Local Sculptor Exhibits 'A Life Unravelled' at St Albans Cathedral
A sculpture entitled ‘A Life Unravelled’ by local artist Susan Brzeski is currently being exhibited at St Albans Cathedral. The work is inspired by the movement of people around the world due to war, terror and poverty and represents the pain, despair, and loss felt by them, as well as the strength, hope and determination to continue and find a new life.
The artist, Susan Brzeski said of the sculpture: “So many lives, homes and families are being left behind along with possessions and memories. The stark whiteness of the work reflects the anonymity of these people travelling with only the clothes on their back. I hope that the sculpture will provoke thought among viewers.”
The sculpture, which is being displayed in the north transept of the Cathedral, is accompanied by a book in which visitors are invited to write down any thoughts they have when viewing it.
The Dean of St Albans, the Very Reverend Dr Jeffrey John said: “It is wonderful for the Cathedral to host such a beautiful and thought provoking work of art and we are delighted to be supporting a local artist. I hope it will have the intended effect of stimulating our imagination and compassion for refugees in the current crises who have lost everything and look to us for help.”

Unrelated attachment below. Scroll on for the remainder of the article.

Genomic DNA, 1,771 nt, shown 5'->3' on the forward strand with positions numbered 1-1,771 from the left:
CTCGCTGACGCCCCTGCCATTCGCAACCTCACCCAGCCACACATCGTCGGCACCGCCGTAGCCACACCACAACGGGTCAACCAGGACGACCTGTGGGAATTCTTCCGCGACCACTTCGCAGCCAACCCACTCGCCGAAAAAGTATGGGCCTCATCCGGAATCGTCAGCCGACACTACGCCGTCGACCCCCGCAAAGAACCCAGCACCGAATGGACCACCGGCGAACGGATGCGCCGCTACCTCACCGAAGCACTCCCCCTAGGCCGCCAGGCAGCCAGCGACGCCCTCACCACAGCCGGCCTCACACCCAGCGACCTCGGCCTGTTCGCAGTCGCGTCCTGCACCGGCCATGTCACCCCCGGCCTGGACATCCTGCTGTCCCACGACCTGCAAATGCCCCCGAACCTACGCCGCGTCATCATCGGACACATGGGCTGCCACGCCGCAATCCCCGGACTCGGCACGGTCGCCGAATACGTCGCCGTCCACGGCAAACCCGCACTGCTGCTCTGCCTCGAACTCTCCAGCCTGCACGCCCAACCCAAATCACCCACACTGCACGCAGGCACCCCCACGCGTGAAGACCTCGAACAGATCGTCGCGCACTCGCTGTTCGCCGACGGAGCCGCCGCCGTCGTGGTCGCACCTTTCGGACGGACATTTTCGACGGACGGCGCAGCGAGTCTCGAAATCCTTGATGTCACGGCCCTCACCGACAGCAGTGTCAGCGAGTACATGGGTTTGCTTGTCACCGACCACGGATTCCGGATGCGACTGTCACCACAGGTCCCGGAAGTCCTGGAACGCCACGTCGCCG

The sculpture will be on display in the Cathedral until 20th March. Visitors are welcome to make a donation to Oxfam, which is responding to many emergency situations around the world, by visiting a Just Giving page set up by the artist. For further information and opening times please visit www.stalbanscathedral.org/whatson/exhibitions.
Susan has always had a great interest in art and was introduced to sculpture 15 years ago when she embarked on a stone carving course. She subsequently continued to learn how to use a variety of materials and now works mainly with sculptor’s plaster, wire, textiles, paper maché and occasionally clay.
As well as a sculptor, Susan is a keen supporter of Oxfam and volunteers her time running the Arts section at Oxfam bookshop in St Albans. She hopes that this sculpture will provoke thought among viewers and will encourage people to donate to the charity which is responding to many emergency situations around the world by providing water, shelter, food and thus hope.
Susan’s initial career was as a paediatric nurse at Great Ormond Street hospital. She then moved into Specialist Play and worked with bereaved families in their homes and also in hospitals with children suffering from life limiting illnesses. Susan has always used art with these children and has developed a great interest in using art in a therapeutic setting.